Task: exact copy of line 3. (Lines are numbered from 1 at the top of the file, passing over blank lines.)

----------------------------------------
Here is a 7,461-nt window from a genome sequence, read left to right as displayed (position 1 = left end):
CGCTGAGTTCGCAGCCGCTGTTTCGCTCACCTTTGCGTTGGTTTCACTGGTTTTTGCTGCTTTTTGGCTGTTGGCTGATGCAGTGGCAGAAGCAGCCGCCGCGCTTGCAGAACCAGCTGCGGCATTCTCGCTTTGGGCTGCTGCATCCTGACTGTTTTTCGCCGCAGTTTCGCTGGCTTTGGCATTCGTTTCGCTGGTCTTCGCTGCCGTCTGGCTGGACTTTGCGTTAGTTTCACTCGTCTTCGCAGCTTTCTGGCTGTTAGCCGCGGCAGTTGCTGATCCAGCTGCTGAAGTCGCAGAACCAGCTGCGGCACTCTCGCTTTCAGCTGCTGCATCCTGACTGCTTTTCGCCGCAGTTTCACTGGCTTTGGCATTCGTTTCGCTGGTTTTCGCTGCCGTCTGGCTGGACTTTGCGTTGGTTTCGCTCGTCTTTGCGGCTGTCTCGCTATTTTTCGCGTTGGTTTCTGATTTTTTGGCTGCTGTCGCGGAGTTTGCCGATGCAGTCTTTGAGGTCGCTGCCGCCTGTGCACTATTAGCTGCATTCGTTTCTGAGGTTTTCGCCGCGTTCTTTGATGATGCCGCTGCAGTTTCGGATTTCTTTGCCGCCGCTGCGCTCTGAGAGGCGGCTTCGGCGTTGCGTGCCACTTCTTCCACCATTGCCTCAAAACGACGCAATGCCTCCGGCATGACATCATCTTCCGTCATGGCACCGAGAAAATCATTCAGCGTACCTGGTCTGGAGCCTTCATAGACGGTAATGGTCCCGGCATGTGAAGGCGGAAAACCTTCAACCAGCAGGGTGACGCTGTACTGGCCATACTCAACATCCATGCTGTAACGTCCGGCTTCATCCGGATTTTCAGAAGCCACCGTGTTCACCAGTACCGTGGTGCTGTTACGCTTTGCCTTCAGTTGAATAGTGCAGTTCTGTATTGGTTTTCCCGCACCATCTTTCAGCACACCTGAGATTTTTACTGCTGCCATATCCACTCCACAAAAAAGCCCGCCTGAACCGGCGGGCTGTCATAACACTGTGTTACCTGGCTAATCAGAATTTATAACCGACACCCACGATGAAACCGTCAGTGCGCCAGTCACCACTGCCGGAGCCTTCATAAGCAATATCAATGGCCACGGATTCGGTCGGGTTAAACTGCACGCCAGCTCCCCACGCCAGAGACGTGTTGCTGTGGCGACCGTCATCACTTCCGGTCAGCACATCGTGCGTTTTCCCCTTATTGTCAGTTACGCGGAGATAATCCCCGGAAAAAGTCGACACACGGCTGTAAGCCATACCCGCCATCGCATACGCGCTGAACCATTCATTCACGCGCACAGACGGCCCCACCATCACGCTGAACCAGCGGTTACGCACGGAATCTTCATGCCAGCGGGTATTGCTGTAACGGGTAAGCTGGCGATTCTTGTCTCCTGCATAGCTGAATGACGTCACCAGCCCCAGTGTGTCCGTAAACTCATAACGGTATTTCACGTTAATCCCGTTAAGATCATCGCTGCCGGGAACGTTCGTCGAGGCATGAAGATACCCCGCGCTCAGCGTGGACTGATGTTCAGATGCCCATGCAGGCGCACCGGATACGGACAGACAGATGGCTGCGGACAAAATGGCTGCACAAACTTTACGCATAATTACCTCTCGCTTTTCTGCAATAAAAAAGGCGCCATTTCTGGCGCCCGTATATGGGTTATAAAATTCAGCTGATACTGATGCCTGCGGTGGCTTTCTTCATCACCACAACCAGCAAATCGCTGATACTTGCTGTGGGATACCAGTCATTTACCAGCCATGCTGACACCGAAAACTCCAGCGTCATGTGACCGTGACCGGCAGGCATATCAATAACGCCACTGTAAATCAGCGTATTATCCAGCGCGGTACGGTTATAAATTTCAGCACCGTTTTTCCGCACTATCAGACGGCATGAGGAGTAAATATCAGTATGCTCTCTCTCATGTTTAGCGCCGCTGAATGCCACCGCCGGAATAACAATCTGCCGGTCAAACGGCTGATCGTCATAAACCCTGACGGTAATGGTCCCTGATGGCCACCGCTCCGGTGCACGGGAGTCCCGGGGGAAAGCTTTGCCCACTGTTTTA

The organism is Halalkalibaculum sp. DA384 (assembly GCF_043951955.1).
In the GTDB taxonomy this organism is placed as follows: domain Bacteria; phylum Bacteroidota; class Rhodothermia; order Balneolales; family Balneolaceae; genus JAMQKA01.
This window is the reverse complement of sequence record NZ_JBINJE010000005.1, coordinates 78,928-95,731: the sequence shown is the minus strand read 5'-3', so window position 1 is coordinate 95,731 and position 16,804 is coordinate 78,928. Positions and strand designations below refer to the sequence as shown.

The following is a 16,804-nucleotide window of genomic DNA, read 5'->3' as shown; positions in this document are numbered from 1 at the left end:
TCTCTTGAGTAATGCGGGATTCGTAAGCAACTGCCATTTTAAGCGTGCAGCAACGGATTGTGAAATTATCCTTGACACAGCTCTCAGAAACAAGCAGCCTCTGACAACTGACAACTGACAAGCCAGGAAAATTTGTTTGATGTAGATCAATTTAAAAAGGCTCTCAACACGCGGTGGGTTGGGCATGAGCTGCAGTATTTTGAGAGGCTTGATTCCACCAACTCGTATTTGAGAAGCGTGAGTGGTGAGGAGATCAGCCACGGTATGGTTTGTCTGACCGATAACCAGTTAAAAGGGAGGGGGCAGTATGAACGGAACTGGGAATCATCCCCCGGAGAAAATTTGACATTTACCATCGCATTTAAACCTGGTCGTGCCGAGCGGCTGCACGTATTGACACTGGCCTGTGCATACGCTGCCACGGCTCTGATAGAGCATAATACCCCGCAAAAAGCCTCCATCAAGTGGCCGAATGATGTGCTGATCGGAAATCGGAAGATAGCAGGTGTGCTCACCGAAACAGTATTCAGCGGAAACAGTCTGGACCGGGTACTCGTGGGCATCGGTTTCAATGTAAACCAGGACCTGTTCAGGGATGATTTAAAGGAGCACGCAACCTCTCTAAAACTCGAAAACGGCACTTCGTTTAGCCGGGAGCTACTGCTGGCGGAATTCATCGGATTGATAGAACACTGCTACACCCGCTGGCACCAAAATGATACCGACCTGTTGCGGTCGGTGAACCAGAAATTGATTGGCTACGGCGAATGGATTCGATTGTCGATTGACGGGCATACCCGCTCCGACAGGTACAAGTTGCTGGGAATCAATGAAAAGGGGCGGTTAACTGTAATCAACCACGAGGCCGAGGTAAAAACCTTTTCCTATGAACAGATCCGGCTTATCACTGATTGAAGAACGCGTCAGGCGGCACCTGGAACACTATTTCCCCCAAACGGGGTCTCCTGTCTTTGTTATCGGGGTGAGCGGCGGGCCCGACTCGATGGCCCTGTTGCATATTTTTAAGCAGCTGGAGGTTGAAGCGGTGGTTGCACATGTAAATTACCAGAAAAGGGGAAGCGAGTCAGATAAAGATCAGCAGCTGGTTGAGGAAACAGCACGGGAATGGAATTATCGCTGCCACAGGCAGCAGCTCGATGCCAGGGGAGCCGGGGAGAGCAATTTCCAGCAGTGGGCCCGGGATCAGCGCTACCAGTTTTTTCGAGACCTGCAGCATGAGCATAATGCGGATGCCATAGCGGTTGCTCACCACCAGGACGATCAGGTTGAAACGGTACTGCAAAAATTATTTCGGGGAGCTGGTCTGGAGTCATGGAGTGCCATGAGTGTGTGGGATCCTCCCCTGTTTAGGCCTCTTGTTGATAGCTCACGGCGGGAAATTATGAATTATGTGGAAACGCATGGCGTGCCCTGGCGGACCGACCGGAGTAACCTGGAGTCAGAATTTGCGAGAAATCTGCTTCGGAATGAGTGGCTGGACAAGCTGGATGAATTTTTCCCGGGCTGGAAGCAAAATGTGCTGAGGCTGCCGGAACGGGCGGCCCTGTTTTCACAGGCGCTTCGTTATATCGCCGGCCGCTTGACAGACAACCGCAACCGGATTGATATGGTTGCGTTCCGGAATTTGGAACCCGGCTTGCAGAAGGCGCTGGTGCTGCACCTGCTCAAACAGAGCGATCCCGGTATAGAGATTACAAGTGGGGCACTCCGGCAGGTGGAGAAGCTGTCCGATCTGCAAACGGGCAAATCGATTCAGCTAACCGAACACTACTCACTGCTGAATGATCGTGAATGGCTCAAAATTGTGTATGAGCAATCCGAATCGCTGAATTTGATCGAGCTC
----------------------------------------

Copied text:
The organism is Halalkalibaculum sp. DA384 (assembly GCF_043951955.1).